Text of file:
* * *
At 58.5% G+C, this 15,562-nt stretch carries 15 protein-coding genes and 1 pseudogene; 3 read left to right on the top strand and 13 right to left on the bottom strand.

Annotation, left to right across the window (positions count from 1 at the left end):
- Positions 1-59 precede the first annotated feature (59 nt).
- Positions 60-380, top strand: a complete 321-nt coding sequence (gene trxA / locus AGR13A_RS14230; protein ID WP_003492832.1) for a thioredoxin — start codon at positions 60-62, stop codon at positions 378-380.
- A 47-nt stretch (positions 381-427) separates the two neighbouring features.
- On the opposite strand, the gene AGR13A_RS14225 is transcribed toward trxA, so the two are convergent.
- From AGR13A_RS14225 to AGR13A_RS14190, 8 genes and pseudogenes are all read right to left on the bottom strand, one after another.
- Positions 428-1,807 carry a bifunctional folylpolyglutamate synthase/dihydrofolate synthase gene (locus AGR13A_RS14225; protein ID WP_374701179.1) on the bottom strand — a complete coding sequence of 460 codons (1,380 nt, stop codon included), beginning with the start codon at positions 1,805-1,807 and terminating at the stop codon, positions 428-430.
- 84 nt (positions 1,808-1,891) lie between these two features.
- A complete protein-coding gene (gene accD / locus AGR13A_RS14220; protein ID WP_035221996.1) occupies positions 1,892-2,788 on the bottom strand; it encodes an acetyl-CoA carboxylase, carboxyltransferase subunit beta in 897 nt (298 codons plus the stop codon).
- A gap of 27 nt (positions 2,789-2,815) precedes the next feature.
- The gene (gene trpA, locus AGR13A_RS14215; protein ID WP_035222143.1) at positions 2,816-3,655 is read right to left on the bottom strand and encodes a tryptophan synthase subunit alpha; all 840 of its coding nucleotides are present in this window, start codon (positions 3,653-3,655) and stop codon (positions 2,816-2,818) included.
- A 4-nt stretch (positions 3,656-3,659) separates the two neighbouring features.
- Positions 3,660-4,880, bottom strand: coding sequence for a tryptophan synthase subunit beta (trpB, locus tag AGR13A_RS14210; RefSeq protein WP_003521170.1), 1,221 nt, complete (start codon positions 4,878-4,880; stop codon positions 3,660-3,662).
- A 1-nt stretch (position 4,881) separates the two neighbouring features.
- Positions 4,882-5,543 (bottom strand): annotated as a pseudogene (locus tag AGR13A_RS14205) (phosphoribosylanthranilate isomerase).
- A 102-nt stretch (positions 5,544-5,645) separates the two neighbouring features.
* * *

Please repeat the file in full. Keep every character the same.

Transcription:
At 58.5% G+C, this 15,562-nt stretch carries 15 protein-coding genes and 1 pseudogene; 3 read left to right on the top strand and 13 right to left on the bottom strand.

Annotation, left to right across the window (positions count from 1 at the left end):
- Positions 1-59 precede the first annotated feature (59 nt).
- Positions 60-380, top strand: a complete 321-nt coding sequence (gene trxA / locus AGR13A_RS14230; protein ID WP_003492832.1) for a thioredoxin — start codon at positions 60-62, stop codon at positions 378-380.
- A 47-nt stretch (positions 381-427) separates the two neighbouring features.
- On the opposite strand, the gene AGR13A_RS14225 is transcribed toward trxA, so the two are convergent.
- From AGR13A_RS14225 to AGR13A_RS14190, 8 genes and pseudogenes are all read right to left on the bottom strand, one after another.
- Positions 428-1,807 carry a bifunctional folylpolyglutamate synthase/dihydrofolate synthase gene (locus AGR13A_RS14225; protein ID WP_374701179.1) on the bottom strand — a complete coding sequence of 460 codons (1,380 nt, stop codon included), beginning with the start codon at positions 1,805-1,807 and terminating at the stop codon, positions 428-430.
- 84 nt (positions 1,808-1,891) lie between these two features.
- A complete protein-coding gene (gene accD / locus AGR13A_RS14220; protein ID WP_035221996.1) occupies positions 1,892-2,788 on the bottom strand; it encodes an acetyl-CoA carboxylase, carboxyltransferase subunit beta in 897 nt (298 codons plus the stop codon).
- A gap of 27 nt (positions 2,789-2,815) precedes the next feature.
- The gene (gene trpA, locus AGR13A_RS14215; protein ID WP_035222143.1) at positions 2,816-3,655 is read right to left on the bottom strand and encodes a tryptophan synthase subunit alpha; all 840 of its coding nucleotides are present in this window, start codon (positions 3,653-3,655) and stop codon (positions 2,816-2,818) included.
- A 4-nt stretch (positions 3,656-3,659) separates the two neighbouring features.
- Positions 3,660-4,880, bottom strand: coding sequence for a tryptophan synthase subunit beta (trpB, locus tag AGR13A_RS14210; RefSeq protein WP_003521170.1), 1,221 nt, complete (start codon positions 4,878-4,880; stop codon positions 3,660-3,662).
- A 1-nt stretch (position 4,881) separates the two neighbouring features.
- Positions 4,882-5,543 (bottom strand): annotated as a pseudogene (locus tag AGR13A_RS14205) (phosphoribosylanthranilate isomerase).
- A 102-nt stretch (positions 5,544-5,645) separates the two neighbouring features.